Spring Training for Babies
by Naturalist Caroline Armon, Baja Ecotours
, Laguna San Ignacio

Tourists watch baby gray whale in San Ignacio Lagoon.
Photos Caroline Armon

Building Strength
I am noticing some patterns of behavior from my years in San Ignacio Lagoon. The whales tend to swim against whichever way the tide is flowing. Perhaps it feels good against their skin. It may even knock off some whale lice. It is definitely endurance swimming practice for the calves before the big swim north. Swimming against the tide makes the calves stronger.
A gray whale's pectoral fin. Do you see the outline of the bones?
Pectoral Fin. See the outline of the bones?

Learning to Feed
We start to see feeding behavior in March. The calves will still nurse for a few months, but they are learning how to find food. The moms show the calves how to “plow” up the lagoon bottom where the water is about 10 feet deep. It’s amazing to see those pectoral fins and tail flukes sticking up in the air as they move slowly along, "grazing" on the bottom. There is very little whale food in these warm waters, but the babies were doing a great job. We could tell by the mud circles they left behind on the water, like a fluke print.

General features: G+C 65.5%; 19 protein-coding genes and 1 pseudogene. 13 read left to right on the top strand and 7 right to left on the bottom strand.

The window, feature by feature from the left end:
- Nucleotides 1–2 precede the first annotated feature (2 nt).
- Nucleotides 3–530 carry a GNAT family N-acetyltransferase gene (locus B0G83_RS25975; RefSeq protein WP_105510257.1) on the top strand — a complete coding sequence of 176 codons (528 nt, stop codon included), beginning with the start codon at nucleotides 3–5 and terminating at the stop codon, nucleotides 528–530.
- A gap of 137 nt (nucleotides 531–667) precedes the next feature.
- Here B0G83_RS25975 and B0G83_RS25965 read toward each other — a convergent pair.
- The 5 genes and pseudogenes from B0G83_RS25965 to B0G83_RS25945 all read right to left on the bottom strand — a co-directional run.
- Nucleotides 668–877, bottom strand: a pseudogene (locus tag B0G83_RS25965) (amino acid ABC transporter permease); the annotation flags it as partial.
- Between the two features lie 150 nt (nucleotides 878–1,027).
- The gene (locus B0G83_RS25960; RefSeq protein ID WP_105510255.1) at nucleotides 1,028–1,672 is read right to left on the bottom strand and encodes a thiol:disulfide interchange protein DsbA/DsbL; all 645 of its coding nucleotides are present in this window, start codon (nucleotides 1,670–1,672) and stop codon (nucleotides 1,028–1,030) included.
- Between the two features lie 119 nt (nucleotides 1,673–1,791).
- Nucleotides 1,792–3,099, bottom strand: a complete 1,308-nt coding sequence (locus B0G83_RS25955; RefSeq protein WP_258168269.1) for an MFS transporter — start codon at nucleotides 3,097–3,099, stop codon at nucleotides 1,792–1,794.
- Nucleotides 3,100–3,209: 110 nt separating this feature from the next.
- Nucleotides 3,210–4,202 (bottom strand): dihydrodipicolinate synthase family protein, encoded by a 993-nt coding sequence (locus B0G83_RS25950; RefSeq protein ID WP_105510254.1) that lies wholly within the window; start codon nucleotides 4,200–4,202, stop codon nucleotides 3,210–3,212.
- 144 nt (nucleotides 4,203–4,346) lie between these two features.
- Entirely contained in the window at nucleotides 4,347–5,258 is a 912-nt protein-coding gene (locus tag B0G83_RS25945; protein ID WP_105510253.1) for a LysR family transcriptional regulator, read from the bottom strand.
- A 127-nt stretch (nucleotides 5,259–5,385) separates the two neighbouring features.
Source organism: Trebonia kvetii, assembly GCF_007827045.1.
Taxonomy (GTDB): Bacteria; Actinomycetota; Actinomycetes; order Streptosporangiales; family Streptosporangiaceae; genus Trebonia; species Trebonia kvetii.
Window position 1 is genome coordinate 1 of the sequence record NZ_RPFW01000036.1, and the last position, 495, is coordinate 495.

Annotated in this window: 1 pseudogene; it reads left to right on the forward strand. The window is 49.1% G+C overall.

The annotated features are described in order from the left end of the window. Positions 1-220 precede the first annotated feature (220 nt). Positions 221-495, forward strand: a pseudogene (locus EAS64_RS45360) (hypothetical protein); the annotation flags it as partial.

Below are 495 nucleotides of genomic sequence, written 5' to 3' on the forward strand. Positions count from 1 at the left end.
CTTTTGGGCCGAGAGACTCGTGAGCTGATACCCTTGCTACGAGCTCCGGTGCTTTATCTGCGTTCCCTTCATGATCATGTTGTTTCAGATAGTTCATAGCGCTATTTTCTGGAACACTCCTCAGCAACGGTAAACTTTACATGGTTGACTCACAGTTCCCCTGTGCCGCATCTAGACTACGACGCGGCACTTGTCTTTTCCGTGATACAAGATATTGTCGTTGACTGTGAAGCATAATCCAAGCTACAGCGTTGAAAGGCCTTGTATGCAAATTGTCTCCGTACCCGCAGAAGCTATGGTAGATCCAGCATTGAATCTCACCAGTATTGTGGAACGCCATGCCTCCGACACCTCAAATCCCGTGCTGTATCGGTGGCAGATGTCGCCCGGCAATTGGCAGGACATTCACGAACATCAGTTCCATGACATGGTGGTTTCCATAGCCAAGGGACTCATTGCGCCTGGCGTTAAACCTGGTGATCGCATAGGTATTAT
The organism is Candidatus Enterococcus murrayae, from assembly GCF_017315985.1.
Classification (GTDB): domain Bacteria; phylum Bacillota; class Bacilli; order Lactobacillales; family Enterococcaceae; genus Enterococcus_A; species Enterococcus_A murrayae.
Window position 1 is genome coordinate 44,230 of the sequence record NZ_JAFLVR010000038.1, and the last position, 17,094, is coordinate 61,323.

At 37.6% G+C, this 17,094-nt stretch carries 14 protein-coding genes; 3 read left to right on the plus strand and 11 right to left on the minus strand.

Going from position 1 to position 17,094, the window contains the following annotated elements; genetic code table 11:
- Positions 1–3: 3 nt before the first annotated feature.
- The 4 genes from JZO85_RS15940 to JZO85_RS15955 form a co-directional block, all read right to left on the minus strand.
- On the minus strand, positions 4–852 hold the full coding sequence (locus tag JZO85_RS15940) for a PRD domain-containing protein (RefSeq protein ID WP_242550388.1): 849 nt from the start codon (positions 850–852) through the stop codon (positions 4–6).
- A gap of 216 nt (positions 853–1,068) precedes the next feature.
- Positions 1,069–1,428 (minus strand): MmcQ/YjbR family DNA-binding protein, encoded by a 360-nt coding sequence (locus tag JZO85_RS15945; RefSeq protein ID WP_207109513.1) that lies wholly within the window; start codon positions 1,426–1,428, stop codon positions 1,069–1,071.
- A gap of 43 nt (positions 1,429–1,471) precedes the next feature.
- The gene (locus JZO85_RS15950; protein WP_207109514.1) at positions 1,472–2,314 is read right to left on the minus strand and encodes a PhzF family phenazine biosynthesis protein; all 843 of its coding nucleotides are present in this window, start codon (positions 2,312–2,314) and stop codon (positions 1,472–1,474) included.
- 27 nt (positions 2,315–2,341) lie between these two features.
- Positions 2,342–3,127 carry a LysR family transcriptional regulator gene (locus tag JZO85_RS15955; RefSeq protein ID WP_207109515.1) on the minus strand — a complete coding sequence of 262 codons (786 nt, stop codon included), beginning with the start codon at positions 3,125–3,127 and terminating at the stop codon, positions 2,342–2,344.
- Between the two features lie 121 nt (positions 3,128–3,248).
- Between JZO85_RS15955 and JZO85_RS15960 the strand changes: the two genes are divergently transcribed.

A spyhopping gray whale in San Ignacio Lagoon.

Growing, Growing
The calves are now very active and agile! They are getting bigger, so I now need to look twice before I say "that’s a calf" or "that's a juvenile!" I still struggle to describe the thrill when a mom presents, pushes, or even lifts her baby up to us. Magic can and does happen here in the lagoon!

Journal or Discussion Question

  • Why do you think new mothers and calves remain in the lagoons for several weeks longer than the other whales?